Helen never carried cash, at least not when we went to publishing receptions, as we did sometimes. At some point during what were always cocktail events, she’d ask for “a fin for the ladies’ room.” The next morning there would arrive by messenger a crisp five-dollar bill and a short thank-you in her beautiful hand. Before she died in 2012, she and her husband, film producer David Brown, had donated $30 million to establish the Brown Institute for Media Innovation as a joint venture between Columbia University Graduate School of Journalism and the Stanford University School of Engineering. When I heard about that, I thought of Helen riding the M10 to work while black radio cars were dropping the other editors in chief in front of the Hearst building. And I doubt it still shocks, but when I read a recent Cosmo headline about penis size, I noted that the piece also included real information, the kind Helen always insisted on: “[Ed. note: the average penis size is 3.61 inches flaccid and 5.16 inches erect.]”

The women I worked with when I was a young editor didn’t read Cosmo or any other women’s magazines except Ms. and the fashion titles—and I looked at those, too. They read what I read: the New Yorker, Esquire, Harper’s, the Atlantic, Rolling Stone, Mother Jones, the Face, the New York Review of Books, the Paris Review, New York, the Village Voice, the New American Review and the newspapers. Most of those magazines are still around and if you look at the mastheads you will find many women executive editors, deputy editors, managing editors, Web editors, mobile editors, art directors, copy chiefs, research editors, photo editors . . . Too bad only two of those magazines are edited by women (Harper’s editor Ellen Rosenbush; Mother Jones editor in chief Clara Jeffery).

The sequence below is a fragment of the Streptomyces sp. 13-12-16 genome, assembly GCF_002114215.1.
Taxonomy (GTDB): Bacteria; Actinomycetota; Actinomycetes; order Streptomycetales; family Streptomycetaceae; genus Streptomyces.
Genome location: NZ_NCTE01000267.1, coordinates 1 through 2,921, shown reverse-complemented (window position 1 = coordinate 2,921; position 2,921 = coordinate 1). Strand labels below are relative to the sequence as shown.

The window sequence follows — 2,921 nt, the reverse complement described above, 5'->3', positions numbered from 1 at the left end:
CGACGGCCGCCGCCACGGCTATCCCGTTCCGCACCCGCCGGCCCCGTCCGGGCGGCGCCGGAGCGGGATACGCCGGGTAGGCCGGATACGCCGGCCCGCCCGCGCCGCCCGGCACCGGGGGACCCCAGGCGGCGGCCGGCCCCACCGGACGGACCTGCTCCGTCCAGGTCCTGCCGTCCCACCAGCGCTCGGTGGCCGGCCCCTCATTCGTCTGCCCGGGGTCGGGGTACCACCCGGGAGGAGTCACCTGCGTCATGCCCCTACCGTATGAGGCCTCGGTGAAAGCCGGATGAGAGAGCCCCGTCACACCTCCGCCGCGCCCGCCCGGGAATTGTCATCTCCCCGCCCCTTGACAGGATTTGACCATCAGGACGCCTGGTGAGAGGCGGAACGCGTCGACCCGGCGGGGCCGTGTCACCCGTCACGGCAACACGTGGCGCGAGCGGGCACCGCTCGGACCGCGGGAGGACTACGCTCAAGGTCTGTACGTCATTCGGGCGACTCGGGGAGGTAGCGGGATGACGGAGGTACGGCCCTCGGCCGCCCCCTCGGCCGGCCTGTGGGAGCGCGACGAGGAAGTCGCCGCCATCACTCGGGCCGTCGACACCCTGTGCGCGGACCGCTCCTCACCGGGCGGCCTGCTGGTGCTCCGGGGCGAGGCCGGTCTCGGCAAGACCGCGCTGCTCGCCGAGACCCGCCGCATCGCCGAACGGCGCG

But before we put another nail in the self-carved coffins of the magazine business, note that two warhorse legacy titles now have women running the edit: Susan Goldberg at National Geographic and, at Time, the exquisite writer Nancy Gibbs, who was hired there as a part-time fact-checker in 1985. Vice magazine’s editor in chief is former intern Ellis Jones, who when she got the job in 2015 said, “Expect writing by even more female correspondents; expect new fiction and photojournalism and columns by big-name writers; and expect even more in-depth reports from global hot spots.” That same year the Guardian got its first female editor in chief, Katharine Viner. Marcia McNutt became the first female editor in chief of Science Magazine in 2013.